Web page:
A wealthy Pennsylvania dentist, Larry Rudolph, was sentenced to life in prison and ordered to pay millions of dollars in fines for the murder of his wife, Bianca Rudolph, during an African safari in Zambia in 2016. The sentencing took place in a Denver federal courthouse, where Rudolph was convicted last year of fatally shooting his wife in the heart. Prosecutors argued that Rudolph planned the murder in order to receive life insurance payments and start a new life with his longtime mistress, Lori Milliron.
During the trial, prosecutors presented evidence that Rudolph took the shotgun used in the crime and placed it back in its case to make it appear as though his wife shot herself accidentally. They also argued that the gunshot wound could not have been self-inflicted. The defense, however, maintained that Bianca Rudolph's death was an accident and that Larry Rudolph had no motive to kill her.
In addition to the murder conviction, Larry Rudolph was found guilty of mail fraud for cashing in on insurance policies worth nearly $5 million following his wife's death. As a result, he received a 20-year sentence to be served concurrently with the life sentence. The court also ordered him to pay nearly $5 million in restitution and $2 million in fines.
Along with the prison sentence and fines, Rudolph was required to forfeit two homes, his cars (an Aston Martin DB-11 and a Bentley Bentayga), and other assets purchased with the insurance money. The defense argued that all the assets totaled nearly $9 million.
Larry Rudolph's lawyers plan to appeal the conviction in hopes of securing his release. They argue that the financial penalties imposed on Rudolph would bankrupt his two adult children, who now control his finances. The defense also claims that Rudolph's worth has significantly decreased since his arrest in 2021 and that he cannot afford the hefty fines.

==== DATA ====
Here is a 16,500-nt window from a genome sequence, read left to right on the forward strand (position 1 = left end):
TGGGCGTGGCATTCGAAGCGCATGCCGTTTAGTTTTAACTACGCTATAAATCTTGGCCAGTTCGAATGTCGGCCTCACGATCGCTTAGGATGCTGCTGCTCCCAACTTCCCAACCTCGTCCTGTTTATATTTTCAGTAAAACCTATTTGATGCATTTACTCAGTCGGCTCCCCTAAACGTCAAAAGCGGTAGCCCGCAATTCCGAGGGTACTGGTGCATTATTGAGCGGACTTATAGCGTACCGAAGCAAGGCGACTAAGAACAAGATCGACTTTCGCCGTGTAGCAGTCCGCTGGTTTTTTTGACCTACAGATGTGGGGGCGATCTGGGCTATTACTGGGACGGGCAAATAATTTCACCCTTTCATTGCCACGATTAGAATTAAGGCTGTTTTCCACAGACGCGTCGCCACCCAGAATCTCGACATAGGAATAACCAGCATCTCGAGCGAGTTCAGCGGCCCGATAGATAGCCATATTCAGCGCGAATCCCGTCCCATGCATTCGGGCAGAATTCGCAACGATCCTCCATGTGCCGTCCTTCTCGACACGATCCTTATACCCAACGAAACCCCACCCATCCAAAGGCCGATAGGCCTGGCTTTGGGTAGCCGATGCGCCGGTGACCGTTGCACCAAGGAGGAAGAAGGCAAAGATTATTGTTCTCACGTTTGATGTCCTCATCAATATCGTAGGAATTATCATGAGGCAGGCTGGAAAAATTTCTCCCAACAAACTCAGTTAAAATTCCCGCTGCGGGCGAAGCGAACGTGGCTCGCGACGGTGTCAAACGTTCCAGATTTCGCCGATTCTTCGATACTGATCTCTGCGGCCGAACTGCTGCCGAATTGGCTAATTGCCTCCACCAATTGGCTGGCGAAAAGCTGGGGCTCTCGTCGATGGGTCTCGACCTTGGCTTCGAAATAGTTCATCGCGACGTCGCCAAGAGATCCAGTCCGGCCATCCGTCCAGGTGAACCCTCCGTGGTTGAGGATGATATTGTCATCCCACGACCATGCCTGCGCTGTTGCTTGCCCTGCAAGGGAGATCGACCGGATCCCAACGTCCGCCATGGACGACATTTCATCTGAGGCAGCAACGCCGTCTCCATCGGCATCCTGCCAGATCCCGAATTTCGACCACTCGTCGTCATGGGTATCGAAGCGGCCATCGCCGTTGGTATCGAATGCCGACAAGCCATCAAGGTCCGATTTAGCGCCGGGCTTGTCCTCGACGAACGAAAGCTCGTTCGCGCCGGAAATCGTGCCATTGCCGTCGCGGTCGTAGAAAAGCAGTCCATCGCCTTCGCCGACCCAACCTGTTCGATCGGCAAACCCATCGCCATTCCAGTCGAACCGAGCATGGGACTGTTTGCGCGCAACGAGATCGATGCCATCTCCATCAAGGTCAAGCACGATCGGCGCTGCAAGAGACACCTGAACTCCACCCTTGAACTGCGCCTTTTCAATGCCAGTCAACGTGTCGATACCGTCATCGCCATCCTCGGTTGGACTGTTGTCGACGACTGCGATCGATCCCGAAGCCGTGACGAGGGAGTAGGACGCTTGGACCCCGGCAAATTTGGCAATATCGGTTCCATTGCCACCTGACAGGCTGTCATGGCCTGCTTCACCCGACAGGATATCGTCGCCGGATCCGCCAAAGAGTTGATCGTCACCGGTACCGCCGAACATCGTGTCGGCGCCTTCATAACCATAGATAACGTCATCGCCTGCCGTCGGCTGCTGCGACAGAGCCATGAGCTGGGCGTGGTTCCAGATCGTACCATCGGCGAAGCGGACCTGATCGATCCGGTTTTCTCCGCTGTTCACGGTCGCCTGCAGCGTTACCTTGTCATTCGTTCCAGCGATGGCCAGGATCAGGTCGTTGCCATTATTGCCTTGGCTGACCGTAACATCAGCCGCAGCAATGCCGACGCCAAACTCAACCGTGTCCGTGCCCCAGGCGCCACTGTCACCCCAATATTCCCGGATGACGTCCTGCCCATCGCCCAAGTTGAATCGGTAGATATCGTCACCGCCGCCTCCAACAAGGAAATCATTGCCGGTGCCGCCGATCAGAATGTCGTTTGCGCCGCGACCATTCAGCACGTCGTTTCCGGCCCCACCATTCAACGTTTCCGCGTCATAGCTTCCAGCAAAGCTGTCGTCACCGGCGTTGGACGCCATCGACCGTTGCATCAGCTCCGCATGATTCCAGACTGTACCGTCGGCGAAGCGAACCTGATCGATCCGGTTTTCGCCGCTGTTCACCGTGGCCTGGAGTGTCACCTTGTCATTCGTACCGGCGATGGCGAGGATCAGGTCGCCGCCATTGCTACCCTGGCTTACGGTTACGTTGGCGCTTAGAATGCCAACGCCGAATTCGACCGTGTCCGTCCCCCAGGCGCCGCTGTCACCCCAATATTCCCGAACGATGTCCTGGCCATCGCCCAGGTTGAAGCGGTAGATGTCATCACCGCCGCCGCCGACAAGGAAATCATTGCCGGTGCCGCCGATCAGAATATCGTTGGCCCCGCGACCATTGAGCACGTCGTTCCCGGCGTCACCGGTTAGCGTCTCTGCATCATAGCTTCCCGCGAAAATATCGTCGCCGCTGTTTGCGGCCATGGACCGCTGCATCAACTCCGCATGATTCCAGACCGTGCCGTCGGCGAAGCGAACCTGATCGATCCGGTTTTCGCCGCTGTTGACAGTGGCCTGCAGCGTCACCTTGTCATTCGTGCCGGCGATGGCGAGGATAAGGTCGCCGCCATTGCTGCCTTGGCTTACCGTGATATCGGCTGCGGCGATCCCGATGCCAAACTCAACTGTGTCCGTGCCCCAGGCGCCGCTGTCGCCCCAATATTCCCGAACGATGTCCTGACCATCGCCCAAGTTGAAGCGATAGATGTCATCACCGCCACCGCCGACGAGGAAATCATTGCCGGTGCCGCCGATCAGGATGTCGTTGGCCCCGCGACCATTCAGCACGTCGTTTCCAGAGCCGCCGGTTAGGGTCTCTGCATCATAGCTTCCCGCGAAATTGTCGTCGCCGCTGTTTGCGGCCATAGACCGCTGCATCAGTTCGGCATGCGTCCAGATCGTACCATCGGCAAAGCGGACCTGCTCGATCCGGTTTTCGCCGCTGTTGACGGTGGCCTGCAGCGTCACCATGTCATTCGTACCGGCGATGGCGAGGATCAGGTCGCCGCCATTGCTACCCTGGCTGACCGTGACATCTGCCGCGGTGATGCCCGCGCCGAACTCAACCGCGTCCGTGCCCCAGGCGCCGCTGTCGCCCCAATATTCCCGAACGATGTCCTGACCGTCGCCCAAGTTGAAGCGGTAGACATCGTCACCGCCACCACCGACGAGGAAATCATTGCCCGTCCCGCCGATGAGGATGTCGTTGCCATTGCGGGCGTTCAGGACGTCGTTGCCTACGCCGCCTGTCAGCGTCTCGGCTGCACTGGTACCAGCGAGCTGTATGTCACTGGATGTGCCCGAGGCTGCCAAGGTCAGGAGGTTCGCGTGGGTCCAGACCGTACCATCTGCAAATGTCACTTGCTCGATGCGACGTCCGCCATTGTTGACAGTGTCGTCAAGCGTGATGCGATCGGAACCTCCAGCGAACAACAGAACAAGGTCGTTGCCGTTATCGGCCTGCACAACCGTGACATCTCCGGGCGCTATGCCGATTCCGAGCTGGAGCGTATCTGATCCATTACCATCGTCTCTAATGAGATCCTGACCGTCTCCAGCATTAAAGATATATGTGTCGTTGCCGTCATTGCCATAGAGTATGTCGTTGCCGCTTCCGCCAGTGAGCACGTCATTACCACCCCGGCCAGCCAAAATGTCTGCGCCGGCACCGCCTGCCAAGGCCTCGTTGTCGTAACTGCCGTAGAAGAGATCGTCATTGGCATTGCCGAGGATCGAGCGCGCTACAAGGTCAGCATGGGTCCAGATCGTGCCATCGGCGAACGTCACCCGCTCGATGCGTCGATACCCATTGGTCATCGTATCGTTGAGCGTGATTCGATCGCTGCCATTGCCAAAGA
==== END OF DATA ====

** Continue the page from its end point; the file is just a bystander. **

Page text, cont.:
Rudolph's mistress, Lori Milliron, who was the manager of his dental franchise, was previously sentenced to 17 years in prison for her role as an accessory in the murder. The couple's two adult children, Julian and AnaBianca Rudolph, have chosen not to speak publicly about their mother's death but have requested restitution from their father's financial penalties.
In conclusion, Larry Rudolph, a wealthy dentist, has been sentenced to life in prison and ordered to pay millions of dollars in fines for the murder of his wife during an African safari. The court found him guilty of fatally shooting his wife and cashing in on insurance policies following her death. Rudolph's lawyers plan to appeal the conviction, arguing that the financial penalties would harm his two adult children.
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